The hotel owner was concerned that our President was unaware that our country is actually fighting three wars: Afghanistan, Iraq and a war on JOBS. As he put it, “jobs are the currency in a global market.” If we don’t have them, we can’t compete.
The contractor shared her concerns regarding overly regulated processes and reporting tied to the Stimulus package and projects meant to get people back to work. The paperwork and qualifications process was so laborious that it immediately counted at smaller businesses that simply didn’t have the staff or resources to dedicate to that level of reporting.
She and the manufacturers in the room shared concerns about how we’re preparing our students and youth for the jobs of tomorrow. Rather than encouraging technical skills and vocational education, we have college counselors encouraging general liberal arts degrees that will not be a match for the jobs that are currently available or that should be available in order to compete on a global scale.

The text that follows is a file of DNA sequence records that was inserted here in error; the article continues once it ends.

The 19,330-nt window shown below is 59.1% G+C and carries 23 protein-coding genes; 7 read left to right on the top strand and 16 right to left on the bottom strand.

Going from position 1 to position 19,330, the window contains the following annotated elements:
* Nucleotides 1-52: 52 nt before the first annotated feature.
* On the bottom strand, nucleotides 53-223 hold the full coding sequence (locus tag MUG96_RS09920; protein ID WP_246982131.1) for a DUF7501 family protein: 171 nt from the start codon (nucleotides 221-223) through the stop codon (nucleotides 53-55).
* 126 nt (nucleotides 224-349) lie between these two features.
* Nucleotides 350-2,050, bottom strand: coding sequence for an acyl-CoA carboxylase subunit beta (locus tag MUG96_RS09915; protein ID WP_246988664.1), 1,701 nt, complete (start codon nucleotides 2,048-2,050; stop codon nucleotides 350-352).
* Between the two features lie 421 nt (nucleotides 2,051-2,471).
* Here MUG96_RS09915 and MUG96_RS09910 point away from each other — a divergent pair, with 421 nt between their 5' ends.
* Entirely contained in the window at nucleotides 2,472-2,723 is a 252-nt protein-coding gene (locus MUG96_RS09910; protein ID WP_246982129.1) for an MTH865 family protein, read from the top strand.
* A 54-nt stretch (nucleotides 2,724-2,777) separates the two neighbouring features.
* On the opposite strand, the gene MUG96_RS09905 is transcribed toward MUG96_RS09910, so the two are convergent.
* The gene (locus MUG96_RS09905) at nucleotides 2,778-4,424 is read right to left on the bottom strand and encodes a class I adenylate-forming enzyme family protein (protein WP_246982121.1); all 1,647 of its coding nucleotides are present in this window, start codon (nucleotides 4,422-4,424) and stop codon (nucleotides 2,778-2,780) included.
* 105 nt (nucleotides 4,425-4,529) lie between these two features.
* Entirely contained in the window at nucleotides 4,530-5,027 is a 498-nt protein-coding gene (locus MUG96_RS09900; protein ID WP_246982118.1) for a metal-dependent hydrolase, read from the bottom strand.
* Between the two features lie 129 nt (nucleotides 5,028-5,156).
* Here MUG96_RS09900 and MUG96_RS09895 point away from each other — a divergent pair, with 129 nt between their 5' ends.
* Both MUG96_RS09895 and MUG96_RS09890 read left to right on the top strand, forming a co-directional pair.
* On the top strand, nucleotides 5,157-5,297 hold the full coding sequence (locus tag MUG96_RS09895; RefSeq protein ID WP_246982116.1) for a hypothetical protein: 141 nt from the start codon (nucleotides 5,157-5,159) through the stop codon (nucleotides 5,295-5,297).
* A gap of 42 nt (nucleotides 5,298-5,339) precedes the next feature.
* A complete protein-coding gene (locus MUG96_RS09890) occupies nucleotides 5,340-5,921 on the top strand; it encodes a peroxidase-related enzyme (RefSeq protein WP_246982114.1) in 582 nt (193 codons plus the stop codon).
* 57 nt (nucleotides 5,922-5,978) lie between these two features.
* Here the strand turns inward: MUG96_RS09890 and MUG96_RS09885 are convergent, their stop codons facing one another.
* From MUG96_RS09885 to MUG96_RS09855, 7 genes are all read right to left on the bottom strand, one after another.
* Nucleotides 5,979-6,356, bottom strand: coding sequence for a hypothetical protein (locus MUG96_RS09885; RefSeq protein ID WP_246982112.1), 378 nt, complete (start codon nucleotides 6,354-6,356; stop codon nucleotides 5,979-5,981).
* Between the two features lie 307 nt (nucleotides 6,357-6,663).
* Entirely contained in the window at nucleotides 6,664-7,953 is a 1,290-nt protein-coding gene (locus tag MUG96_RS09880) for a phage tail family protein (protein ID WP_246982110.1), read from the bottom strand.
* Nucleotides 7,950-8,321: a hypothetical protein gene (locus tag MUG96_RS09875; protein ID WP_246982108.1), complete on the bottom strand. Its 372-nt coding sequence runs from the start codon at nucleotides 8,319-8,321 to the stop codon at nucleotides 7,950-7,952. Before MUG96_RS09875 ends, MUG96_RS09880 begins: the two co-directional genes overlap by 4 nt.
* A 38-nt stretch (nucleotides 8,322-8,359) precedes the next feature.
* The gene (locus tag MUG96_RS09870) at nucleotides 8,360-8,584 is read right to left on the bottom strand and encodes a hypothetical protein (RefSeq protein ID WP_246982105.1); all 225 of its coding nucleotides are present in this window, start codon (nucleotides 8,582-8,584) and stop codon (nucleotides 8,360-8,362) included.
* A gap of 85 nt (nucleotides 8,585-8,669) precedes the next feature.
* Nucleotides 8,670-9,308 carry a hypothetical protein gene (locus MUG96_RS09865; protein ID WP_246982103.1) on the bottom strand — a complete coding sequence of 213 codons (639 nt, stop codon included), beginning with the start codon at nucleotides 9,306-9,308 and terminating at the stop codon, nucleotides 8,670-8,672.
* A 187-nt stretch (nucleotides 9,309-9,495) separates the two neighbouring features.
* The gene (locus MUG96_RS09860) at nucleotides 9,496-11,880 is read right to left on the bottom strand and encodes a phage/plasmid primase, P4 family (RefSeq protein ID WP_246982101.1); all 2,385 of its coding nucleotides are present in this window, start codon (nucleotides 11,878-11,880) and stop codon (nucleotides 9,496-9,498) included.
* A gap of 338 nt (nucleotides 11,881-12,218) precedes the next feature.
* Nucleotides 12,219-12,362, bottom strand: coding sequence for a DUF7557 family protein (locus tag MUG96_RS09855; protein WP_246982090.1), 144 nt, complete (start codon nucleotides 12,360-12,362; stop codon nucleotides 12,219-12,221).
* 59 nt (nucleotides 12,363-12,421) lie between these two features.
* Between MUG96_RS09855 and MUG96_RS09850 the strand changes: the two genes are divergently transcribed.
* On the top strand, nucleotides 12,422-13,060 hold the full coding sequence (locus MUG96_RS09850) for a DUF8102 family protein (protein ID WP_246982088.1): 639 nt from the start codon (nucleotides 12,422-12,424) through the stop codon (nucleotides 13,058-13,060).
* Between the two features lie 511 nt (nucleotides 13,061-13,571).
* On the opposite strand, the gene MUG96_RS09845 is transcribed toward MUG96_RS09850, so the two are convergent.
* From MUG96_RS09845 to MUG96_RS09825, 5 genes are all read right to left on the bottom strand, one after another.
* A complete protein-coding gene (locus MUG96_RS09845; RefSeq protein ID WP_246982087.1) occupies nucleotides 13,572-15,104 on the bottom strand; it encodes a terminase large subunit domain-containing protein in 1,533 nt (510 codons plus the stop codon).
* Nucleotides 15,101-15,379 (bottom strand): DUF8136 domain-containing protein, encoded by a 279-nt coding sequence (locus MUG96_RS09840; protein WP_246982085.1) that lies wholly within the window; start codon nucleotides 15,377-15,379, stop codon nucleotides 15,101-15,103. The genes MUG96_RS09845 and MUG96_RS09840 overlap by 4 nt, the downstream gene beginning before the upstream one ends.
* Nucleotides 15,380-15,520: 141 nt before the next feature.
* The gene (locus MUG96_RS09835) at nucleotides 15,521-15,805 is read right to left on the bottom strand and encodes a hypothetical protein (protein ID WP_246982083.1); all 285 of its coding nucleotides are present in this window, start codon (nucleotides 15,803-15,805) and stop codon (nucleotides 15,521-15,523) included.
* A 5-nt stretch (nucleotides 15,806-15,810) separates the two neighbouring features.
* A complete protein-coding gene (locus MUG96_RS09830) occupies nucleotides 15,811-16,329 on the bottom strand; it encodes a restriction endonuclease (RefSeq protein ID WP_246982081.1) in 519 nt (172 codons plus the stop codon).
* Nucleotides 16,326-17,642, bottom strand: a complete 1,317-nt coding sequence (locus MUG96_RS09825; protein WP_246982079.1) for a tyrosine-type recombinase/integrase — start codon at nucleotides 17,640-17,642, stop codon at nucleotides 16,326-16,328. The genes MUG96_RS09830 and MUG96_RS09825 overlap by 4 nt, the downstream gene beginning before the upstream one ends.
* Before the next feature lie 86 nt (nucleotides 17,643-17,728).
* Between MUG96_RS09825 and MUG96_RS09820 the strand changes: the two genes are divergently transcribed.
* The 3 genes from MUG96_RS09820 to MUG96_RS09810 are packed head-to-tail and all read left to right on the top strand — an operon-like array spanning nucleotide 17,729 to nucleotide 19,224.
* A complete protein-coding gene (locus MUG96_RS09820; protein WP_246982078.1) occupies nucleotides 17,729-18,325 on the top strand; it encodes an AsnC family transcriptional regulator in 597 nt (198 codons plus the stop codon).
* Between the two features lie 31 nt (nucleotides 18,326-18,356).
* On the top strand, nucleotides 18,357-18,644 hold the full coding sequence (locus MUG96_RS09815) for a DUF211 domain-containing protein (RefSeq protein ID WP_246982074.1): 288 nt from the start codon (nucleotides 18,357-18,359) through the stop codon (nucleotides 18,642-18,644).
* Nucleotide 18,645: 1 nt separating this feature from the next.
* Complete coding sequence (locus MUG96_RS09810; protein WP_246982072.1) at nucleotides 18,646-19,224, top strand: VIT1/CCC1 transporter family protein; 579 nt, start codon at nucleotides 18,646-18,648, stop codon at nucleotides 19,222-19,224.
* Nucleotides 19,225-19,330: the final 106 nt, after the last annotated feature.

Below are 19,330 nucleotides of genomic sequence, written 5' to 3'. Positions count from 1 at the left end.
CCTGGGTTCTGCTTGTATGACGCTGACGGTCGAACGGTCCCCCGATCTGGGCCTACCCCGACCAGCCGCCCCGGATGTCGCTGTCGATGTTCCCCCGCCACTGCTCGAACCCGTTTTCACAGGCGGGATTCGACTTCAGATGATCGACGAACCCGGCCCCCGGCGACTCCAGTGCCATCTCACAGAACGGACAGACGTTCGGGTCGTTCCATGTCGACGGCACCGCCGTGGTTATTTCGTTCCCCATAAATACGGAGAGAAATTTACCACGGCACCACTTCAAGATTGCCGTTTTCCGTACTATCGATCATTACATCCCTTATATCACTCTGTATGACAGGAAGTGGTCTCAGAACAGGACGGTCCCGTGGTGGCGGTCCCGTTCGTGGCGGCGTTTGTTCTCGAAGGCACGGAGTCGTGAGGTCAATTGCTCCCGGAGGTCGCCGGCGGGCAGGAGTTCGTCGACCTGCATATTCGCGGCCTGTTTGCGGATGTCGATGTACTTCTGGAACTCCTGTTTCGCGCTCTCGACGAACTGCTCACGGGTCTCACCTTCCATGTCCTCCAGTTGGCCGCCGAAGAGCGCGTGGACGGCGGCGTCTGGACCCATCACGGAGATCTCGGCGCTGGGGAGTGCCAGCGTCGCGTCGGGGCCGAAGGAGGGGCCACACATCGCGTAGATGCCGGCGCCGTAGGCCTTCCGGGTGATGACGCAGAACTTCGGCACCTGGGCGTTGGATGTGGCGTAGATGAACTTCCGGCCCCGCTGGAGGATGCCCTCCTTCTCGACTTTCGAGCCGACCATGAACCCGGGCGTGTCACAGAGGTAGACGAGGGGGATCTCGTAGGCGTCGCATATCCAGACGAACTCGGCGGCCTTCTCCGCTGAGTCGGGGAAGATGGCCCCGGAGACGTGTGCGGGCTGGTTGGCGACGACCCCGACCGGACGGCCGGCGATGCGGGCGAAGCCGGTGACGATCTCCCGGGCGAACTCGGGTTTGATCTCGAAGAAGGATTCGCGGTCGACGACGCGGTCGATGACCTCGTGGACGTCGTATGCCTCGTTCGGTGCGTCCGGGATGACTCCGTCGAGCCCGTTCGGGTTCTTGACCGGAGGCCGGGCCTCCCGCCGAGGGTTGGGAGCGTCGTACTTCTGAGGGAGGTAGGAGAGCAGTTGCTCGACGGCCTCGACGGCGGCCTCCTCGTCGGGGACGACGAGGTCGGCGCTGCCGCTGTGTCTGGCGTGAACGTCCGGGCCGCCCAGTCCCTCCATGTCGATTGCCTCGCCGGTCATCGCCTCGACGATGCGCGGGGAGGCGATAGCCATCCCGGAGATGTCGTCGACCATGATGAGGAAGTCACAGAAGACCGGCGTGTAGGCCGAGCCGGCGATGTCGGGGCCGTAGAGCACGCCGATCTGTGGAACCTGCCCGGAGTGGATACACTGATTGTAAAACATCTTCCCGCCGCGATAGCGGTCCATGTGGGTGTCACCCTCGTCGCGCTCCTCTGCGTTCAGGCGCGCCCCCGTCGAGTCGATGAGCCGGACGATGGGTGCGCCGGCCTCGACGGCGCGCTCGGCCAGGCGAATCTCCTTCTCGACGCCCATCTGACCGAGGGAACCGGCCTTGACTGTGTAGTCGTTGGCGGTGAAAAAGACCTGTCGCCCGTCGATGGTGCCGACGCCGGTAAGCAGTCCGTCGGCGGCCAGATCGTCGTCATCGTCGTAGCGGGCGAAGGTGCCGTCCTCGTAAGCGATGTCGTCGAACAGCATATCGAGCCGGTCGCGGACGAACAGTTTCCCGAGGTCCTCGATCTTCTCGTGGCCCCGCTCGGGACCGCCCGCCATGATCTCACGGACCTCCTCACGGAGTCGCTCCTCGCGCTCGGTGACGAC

These are innovative, smart business owners gathered around the table, with a full understanding of a global economy, energy concerns, the education, and sustainable practices necessary to make us competitive on a global level. Their overall message to the White House:
Free up the capital, provide a skilled work force, then get out of the way and let us do our jobs and build our businesses.
I hear a LOT about how small business is the backbone of America (video) and to some degree, I embrace that wholeheartedly. However, I don’t want the small business to be the “flavor of the month” when it comes to fixing the economy.